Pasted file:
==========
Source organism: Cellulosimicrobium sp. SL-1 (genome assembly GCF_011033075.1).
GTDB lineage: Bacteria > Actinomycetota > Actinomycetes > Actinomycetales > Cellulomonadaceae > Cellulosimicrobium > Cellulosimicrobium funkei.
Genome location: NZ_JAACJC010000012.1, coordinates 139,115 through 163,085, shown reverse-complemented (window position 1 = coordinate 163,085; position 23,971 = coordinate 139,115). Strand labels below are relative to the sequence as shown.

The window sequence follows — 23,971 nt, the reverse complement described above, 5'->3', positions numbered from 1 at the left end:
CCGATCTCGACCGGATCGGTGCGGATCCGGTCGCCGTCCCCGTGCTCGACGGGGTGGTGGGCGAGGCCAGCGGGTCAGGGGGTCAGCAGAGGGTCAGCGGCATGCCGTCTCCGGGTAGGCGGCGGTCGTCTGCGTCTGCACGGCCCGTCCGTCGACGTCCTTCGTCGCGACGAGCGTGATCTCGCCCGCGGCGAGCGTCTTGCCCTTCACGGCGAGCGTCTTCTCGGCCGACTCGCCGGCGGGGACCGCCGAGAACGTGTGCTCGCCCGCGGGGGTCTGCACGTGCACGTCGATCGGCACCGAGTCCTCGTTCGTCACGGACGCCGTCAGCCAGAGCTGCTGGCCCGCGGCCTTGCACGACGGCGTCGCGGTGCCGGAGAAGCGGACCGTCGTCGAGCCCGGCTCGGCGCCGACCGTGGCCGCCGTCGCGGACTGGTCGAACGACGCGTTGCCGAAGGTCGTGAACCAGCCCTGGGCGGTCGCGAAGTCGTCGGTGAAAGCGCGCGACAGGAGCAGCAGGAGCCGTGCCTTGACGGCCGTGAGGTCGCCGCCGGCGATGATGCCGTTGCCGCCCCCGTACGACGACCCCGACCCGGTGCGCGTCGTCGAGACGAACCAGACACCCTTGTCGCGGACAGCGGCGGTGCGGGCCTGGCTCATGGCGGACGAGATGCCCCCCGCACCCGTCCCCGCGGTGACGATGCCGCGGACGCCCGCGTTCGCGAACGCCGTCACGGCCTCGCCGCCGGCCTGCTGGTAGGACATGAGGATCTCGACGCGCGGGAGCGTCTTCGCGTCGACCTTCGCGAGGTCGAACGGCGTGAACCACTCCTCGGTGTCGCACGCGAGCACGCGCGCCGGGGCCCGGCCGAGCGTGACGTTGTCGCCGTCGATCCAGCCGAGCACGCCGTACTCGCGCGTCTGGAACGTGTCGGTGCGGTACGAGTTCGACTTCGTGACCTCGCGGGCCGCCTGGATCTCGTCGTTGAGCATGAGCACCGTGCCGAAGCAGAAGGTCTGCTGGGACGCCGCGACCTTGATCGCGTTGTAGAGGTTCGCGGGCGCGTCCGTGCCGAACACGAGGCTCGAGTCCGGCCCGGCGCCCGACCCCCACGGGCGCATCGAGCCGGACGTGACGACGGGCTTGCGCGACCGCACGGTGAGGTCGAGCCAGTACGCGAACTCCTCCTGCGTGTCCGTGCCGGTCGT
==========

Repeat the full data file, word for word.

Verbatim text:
Source organism: Cellulosimicrobium sp. SL-1 (genome assembly GCF_011033075.1).
GTDB lineage: Bacteria > Actinomycetota > Actinomycetes > Actinomycetales > Cellulomonadaceae > Cellulosimicrobium > Cellulosimicrobium funkei.
Genome location: NZ_JAACJC010000012.1, coordinates 139,115 through 163,085, shown reverse-complemented (window position 1 = coordinate 163,085; position 23,971 = coordinate 139,115). Strand labels below are relative to the sequence as shown.

The window sequence follows — 23,971 nt, the reverse complement described above, 5'->3', positions numbered from 1 at the left end:
CCGATCTCGACCGGATCGGTGCGGATCCGGTCGCCGTCCCCGTGCTCGACGGGGTGGTGGGCGAGGCCAGCGGGTCAGGGGGTCAGCAGAGGGTCAGCGGCATGCCGTCTCCGGGTAGGCGGCGGTCGTCTGCGTCTGCACGGCCCGTCCGTCGACGTCCTTCGTCGCGACGAGCGTGATCTCGCCCGCGGCGAGCGTCTTGCCCTTCACGGCGAGCGTCTTCTCGGCCGACTCGCCGGCGGGGACCGCCGAGAACGTGTGCTCGCCCGCGGGGGTCTGCACGTGCACGTCGATCGGCACCGAGTCCTCGTTCGTCACGGACGCCGTCAGCCAGAGCTGCTGGCCCGCGGCCTTGCACGACGGCGTCGCGGTGCCGGAGAAGCGGACCGTCGTCGAGCCCGGCTCGGCGCCGACCGTGGCCGCCGTCGCGGACTGGTCGAACGACGCGTTGCCGAAGGTCGTGAACCAGCCCTGGGCGGTCGCGAAGTCGTCGGTGAAAGCGCGCGACAGGAGCAGCAGGAGCCGTGCCTTGACGGCCGTGAGGTCGCCGCCGGCGATGATGCCGTTGCCGCCCCCGTACGACGACCCCGACCCGGTGCGCGTCGTCGAGACGAACCAGACACCCTTGTCGCGGACAGCGGCGGTGCGGGCCTGGCTCATGGCGGACGAGATGCCCCCCGCACCCGTCCCCGCGGTGACGATGCCGCGGACGCCCGCGTTCGCGAACGCCGTCACGGCCTCGCCGCCGGCCTGCTGGTAGGACATGAGGATCTCGACGCGCGGGAGCGTCTTCGCGTCGACCTTCGCGAGGTCGAACGGCGTGAACCACTCCTCGGTGTCGCACGCGAGCACGCGCGCCGGGGCCCGGCCGAGCGTGACGTTGTCGCCGTCGATCCAGCCGAGCACGCCGTACTCGCGCGTCTGGAACGTGTCGGTGCGGTACGAGTTCGACTTCGTGACCTCGCGGGCCGCCTGGATCTCGTCGTTGAGCATGAGCACCGTGCCGAAGCAGAAGGTCTGCTGGGACGCCGCGACCTTGATCGCGTTGTAGAGGTTCGCGGGCGCGTCCGTGCCGAACACGAGGCTCGAGTCCGGCCCGGCGCCCGACCCCCACGGGCGCATCGAGCCGGACGTGACGACGGGCTTGCGCGACCGCACGGTGAGGTCGAGCCAGTACGCGAACTCCTCCTGCGTGTCCGTGCCGGTCGT